[plt-scheme] to define, or to let

From: Bradd W. Szonye (bradd+plt at szonye.com)
Date: Sat Mar 20 23:36:42 EST 2004

Richard Cleis wrote:
>> I am not complaining about letrec, I was just responding.  I use let*
>> for this sort of thing anyway, and now I know why.  Is that
>> dangerous?

Eli Barzilay wrote:
> No.  But using letrec is not dangerous too.

Relying on evaluation order in letrec most certainly is dangerous. R5RS
even goes out of its way to warn users that they must not do it! You're
giving very bad advice here. At best -- if you're sure that your current
compiler supports it -- it's a bad habit.

> It would be stylistically bad, but not dangerous since it is
> documented & intentional.

"Documented & intentional" is not incompatible with "dangerous." Lots of
C's misfeatures are documented and intentional. Would you claim that
they aren't dangerous?

> It is true that MzScheme might change tomorrow and throw an error in
> those cases because someone achieved (a new) enlightening, but the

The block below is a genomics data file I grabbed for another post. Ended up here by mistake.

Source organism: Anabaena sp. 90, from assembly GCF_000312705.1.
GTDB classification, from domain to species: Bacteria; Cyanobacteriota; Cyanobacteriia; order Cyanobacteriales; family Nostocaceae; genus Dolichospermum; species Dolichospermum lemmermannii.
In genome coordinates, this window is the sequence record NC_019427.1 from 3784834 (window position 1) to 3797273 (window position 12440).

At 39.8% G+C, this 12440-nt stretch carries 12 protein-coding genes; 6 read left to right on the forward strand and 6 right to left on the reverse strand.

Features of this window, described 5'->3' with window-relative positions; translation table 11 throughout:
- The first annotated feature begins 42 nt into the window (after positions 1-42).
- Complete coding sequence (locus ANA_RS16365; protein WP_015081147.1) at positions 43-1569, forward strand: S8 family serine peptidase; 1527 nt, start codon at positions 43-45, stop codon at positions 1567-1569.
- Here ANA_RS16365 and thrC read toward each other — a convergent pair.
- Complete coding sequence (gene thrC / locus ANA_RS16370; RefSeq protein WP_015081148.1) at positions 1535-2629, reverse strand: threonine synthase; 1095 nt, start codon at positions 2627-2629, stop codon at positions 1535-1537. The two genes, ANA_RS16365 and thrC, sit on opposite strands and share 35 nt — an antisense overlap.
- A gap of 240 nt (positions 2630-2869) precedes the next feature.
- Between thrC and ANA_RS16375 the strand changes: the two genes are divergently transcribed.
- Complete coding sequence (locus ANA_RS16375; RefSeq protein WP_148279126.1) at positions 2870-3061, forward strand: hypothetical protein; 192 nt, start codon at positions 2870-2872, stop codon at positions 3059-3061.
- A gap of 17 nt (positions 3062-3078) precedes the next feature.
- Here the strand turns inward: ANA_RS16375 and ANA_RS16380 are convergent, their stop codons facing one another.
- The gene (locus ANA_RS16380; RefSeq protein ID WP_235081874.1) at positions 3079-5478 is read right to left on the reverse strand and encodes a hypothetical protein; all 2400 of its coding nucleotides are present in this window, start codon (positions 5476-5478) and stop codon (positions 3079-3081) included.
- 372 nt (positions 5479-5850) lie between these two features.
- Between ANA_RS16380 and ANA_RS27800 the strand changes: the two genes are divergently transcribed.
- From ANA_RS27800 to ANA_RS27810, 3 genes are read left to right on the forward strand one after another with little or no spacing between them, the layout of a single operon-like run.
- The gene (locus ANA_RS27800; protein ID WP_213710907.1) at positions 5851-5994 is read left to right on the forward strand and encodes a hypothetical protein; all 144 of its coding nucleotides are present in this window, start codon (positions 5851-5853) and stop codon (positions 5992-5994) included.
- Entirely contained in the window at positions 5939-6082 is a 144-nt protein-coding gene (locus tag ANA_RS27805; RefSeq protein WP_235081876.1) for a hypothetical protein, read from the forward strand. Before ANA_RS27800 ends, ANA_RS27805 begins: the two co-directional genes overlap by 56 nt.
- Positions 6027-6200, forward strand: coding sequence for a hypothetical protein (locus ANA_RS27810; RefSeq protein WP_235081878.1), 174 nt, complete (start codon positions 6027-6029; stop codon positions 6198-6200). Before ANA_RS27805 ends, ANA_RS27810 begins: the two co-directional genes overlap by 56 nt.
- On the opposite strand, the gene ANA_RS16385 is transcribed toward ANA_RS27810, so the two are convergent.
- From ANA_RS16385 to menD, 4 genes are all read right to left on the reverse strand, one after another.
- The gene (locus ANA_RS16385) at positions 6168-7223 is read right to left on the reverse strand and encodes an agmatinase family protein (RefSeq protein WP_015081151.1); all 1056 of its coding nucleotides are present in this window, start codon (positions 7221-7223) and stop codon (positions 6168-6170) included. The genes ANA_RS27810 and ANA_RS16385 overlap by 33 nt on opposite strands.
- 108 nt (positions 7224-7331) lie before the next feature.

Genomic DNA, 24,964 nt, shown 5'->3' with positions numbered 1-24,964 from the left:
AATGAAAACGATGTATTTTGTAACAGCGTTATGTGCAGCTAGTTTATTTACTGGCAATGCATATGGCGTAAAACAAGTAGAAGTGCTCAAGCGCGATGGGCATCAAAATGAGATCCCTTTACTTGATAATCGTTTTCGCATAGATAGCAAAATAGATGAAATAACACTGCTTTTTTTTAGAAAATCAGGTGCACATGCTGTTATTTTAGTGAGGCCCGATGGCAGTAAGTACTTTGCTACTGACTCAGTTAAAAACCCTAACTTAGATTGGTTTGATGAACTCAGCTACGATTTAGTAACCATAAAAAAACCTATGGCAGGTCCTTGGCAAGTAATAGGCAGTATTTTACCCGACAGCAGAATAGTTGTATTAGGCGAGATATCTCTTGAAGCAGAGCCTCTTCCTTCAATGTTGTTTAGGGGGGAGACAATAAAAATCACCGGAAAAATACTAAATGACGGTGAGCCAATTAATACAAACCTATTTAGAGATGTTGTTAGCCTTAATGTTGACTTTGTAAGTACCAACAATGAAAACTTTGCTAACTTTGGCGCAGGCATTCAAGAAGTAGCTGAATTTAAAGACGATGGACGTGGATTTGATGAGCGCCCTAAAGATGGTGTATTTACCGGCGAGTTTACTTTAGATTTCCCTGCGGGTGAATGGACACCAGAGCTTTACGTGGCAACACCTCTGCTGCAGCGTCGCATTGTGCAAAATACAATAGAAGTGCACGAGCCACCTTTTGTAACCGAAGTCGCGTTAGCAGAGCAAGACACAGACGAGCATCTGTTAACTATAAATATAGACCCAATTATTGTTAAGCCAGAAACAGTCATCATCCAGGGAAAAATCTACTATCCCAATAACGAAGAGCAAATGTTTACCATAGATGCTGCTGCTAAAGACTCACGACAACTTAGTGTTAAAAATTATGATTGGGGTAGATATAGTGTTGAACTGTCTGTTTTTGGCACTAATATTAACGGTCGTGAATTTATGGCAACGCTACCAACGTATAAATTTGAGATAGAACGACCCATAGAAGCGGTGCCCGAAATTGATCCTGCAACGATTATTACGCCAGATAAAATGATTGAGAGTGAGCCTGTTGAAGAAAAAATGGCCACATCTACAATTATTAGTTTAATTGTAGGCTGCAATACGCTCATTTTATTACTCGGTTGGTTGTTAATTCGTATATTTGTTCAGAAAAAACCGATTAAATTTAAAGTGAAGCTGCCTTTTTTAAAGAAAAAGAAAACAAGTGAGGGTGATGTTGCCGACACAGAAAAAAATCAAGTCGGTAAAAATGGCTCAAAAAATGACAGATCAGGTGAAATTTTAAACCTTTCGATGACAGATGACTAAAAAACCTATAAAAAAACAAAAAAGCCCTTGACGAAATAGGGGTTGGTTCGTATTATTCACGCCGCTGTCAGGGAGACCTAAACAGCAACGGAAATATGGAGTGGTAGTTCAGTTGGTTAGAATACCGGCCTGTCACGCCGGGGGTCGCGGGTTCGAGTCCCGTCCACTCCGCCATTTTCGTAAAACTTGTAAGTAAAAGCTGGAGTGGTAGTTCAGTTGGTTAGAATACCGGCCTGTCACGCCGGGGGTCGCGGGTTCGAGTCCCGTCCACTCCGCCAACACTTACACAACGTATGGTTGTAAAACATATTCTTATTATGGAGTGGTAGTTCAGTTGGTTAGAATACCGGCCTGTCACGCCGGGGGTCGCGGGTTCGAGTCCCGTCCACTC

> same argument holds for dropping any MzScheme development tomorrow,
> and switching to MzPerl.

C'mon, this is a ridiculous argument. If you care about portability or
good programming habits at all, it's horribly risky to rely on quiet
extensions like letrec.

> BTW, this dependency *is* useful in cases where you want to write one
> big function that encapsulates lots of smaller definitions:
>   (define (foo ...)
>     (define a ...)
>     (define (bar x) ...)
>     (define b (bar a))
>     ...)
> I believe that trying to make local environments be a little more like
> the global environment is the main reason for this extension.

And I believe that imitating the top level is exactly the wrong thing to
do. It's well-known that the top level is an ugly bunch of hacks
designed to make REPLs easier to use. Again, you're giving horrible
Bradd W. Szonye

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